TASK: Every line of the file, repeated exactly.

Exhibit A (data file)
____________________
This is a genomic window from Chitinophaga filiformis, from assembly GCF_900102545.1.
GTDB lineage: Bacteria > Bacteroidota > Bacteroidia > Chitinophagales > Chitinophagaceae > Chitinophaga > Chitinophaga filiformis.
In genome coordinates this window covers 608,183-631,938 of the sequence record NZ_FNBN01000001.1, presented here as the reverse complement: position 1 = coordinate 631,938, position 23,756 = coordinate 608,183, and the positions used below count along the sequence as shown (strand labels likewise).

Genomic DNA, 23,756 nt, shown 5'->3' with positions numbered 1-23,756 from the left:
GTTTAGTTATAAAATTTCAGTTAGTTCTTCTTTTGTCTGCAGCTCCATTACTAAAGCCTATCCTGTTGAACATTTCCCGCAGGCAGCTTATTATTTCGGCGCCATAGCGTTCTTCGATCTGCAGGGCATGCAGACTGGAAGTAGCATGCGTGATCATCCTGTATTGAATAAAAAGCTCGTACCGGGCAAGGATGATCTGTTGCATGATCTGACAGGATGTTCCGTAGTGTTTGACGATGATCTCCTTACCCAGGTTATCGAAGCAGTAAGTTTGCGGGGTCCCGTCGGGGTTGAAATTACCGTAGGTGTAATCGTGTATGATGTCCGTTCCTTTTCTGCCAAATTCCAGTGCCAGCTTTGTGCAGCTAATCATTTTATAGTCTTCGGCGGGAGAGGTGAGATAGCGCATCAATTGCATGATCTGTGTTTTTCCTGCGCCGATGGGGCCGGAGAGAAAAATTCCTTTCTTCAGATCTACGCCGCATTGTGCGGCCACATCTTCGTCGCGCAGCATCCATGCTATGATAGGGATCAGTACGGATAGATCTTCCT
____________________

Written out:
This is a genomic window from Chitinophaga filiformis, from assembly GCF_900102545.1.
GTDB lineage: Bacteria > Bacteroidota > Bacteroidia > Chitinophagales > Chitinophagaceae > Chitinophaga > Chitinophaga filiformis.
In genome coordinates this window covers 608,183-631,938 of the sequence record NZ_FNBN01000001.1, presented here as the reverse complement: position 1 = coordinate 631,938, position 23,756 = coordinate 608,183, and the positions used below count along the sequence as shown (strand labels likewise).

Genomic DNA, 23,756 nt, shown 5'->3' with positions numbered 1-23,756 from the left:
GTTTAGTTATAAAATTTCAGTTAGTTCTTCTTTTGTCTGCAGCTCCATTACTAAAGCCTATCCTGTTGAACATTTCCCGCAGGCAGCTTATTATTTCGGCGCCATAGCGTTCTTCGATCTGCAGGGCATGCAGACTGGAAGTAGCATGCGTGATCATCCTGTATTGAATAAAAAGCTCGTACCGGGCAAGGATGATCTGTTGCATGATCTGACAGGATGTTCCGTAGTGTTTGACGATGATCTCCTTACCCAGGTTATCGAAGCAGTAAGTTTGCGGGGTCCCGTCGGGGTTGAAATTACCGTAGGTGTAATCGTGTATGATGTCCGTTCCTTTTCTGCCAAATTCCAGTGCCAGCTTTGTGCAGCTAATCATTTTATAGTCTTCGGCGGGAGAGGTGAGATAGCGCATCAATTGCATGATCTGTGTTTTTCCTGCGCCGATGGGGCCGGAGAGAAAAATTCCTTTCTTCAGATCTACGCCGCATTGTGCGGCCACATCTTCGTCGCGCAGCATCCATGCTATGATAGGGATCAGTACGGATAGATCTTCCT